My goal is to create a NAS storage system. I had decided that it would be better to build one then to buy a limited one so i acquired all the parts i needed and formulated a plan.
My idea was to install FreeBSD as the host operating system, and then setup the shares as a raid-z array and a raid 1 array. (one for pictures and the other for data) I then wished to install virtualbox so that i can run a virutal windows machine so that i could guarantee that video could stream from the system to my PS3s and my XBOX 360.
At first i used an older 240GB HDD and ran into problems downloading and compiling the bash shell. I thought that was odd, but continued with the installation and setup as per Sub Mesa's guide. I got to the end (without the bash) and everything seemed to be working. Then i realized i was using IDE mode instead of AHCI.
So i re-installed everything after changing the BIOS setting. I got it all installed and setup, then tried to install virtualbox. Virtualbox requires some 32 bit libraries but they would not install and error out every time. I had made some changes to the system so i decided lets try this again.
So i re-installed everything and chose to install the lib32 ports as well. This time when i tried the portsnap install it errored out each time. So i tried it again with the same result.
So i was told it might be a hardware issue. I ran a memory scan and it came back clean, so i tried a different hard drive. This time things seemed to install properly. I decided that it might be easier to configure later on if i had a GUI so i tried to install XORG. after about 45 minutes of downloading and extracting it errored out.
I don't think there is anything physically wrong with any of the parts of the system but the software continues to error out. I am using an AMD Phenom 3.2Ghz Quad core CPU 8 GB RAM Asus M4A87T-E motherboard and a SAS controller card to allow me to connect 8 more hard drives.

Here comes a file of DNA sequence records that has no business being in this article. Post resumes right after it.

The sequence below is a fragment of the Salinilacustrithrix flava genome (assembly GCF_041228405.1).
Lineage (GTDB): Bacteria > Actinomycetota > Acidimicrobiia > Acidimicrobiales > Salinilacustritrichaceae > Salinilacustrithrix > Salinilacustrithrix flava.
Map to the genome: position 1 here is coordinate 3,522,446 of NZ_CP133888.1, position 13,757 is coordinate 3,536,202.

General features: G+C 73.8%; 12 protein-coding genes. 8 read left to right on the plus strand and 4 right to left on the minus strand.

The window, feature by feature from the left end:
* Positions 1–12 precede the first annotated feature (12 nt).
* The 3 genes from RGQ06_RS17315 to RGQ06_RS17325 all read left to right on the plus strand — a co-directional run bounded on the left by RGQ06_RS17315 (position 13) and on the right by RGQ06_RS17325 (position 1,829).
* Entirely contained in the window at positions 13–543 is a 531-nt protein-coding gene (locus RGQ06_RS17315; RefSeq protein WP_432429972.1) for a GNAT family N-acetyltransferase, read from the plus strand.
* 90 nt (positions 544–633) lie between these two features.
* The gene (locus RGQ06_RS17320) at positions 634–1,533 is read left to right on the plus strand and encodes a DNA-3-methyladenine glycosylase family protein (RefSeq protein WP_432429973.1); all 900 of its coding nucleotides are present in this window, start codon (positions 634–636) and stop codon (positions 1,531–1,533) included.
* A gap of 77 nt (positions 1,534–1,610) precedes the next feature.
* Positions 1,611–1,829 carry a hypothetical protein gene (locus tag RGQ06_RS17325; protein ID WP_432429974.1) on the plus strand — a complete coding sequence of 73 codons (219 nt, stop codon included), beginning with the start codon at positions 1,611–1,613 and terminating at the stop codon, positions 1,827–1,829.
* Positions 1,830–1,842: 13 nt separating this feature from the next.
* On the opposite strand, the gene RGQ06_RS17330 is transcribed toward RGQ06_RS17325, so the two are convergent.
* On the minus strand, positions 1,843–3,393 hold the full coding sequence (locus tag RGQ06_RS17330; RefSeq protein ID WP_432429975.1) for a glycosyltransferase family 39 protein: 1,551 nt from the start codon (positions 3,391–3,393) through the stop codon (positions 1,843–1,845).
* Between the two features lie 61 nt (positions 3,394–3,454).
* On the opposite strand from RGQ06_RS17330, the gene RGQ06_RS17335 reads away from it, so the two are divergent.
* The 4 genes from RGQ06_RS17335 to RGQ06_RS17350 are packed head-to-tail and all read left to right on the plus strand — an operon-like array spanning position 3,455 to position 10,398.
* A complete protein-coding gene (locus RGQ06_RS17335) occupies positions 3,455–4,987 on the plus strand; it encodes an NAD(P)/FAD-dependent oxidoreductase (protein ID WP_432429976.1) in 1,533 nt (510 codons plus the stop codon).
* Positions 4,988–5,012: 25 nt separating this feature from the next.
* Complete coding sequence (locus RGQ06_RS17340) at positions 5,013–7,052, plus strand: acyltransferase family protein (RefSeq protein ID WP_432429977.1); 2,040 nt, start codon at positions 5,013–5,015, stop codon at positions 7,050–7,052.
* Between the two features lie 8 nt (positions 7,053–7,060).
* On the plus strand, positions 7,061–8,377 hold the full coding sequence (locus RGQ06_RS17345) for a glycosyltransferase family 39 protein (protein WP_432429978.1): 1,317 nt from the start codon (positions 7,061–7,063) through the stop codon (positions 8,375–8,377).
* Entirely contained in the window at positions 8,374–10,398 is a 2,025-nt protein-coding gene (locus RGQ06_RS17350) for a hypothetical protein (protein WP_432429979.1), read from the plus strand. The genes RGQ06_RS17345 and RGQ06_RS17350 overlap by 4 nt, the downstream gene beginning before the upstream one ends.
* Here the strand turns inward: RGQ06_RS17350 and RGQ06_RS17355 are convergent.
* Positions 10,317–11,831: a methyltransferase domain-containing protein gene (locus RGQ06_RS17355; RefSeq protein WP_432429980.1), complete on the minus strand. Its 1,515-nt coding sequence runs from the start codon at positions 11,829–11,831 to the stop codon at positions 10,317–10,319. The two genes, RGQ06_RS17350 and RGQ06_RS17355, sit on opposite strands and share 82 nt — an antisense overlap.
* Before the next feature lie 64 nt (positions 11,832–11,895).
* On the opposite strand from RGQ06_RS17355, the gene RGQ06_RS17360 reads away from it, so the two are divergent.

At this point im not really sure what i should do...
I would like to run FreeBSD with ZFS and have a windows virtual machine running on it so that i can use it to do background tasks and moves and such.
Should i switch and use a Windows Server 2008 install with FreeBSD as the virtual machine?
There's probably nothing wrong with your hardware it's probably either a config or software issue. Frankly, Linux should be much easier to setup but it doesn't have ZFS. That's good and bad ZFS is cool but Oracle has just about decided to kill it so it's future is in doubt.
*BSD's usually very stable and very secure but it's a lot more difficult to use than Linux.
With Linux you'll be able to do all kinds of streaming which should work with your PS3s and xbox
I would say im stil newish to linux and such but i know enough to get things to work and how to make changes on the fly...
The only other linux OS i have used/liked is Ubuntu. The apt get install makes it really easy to install packages and get things going...
That said... i think i would really like BSD if i could get it to work properly... I wish there was a snapshot utility so that i can try a few configs and installs and if it fails then restore it back... Anyway i guess i'll try freebsd again but maybe ill do a more complete installation and try to install virtualbox again...
I'm not sure why you're having problems installing FreeBSD. Normally it just works. Be aware though that ZFS on FreeBSD isn't straightforward and can be unstable with a Generic kernel. Have a look at this article.
I'm not sure that installing Windows Server in a VM and then accessing the rest of the system from there is such a good idea. If you really need Windows (I'm not convinced that you really do) then I would go for a pure Windows system. I think you will lose many of the advantages of ZFS if you try to run FreeBSD within a VM.
Edit: Correction - apparently ZFS is vastly improved in FreeBSD 8, so my first comments probably no longer apply. The only caveat is that low memory can cause problems; this obviously isn't the case with your setup.
I'm just curious as to why you're so set on running a Virtual Machine? Not that I have anything against that, but there are plenty of programs that will stream video and audio just fine (like VLC, as linux_0 mentioned) to PS3's, 360's other PCs, etc. I assume there must be an underlying reason besides simply streaming however.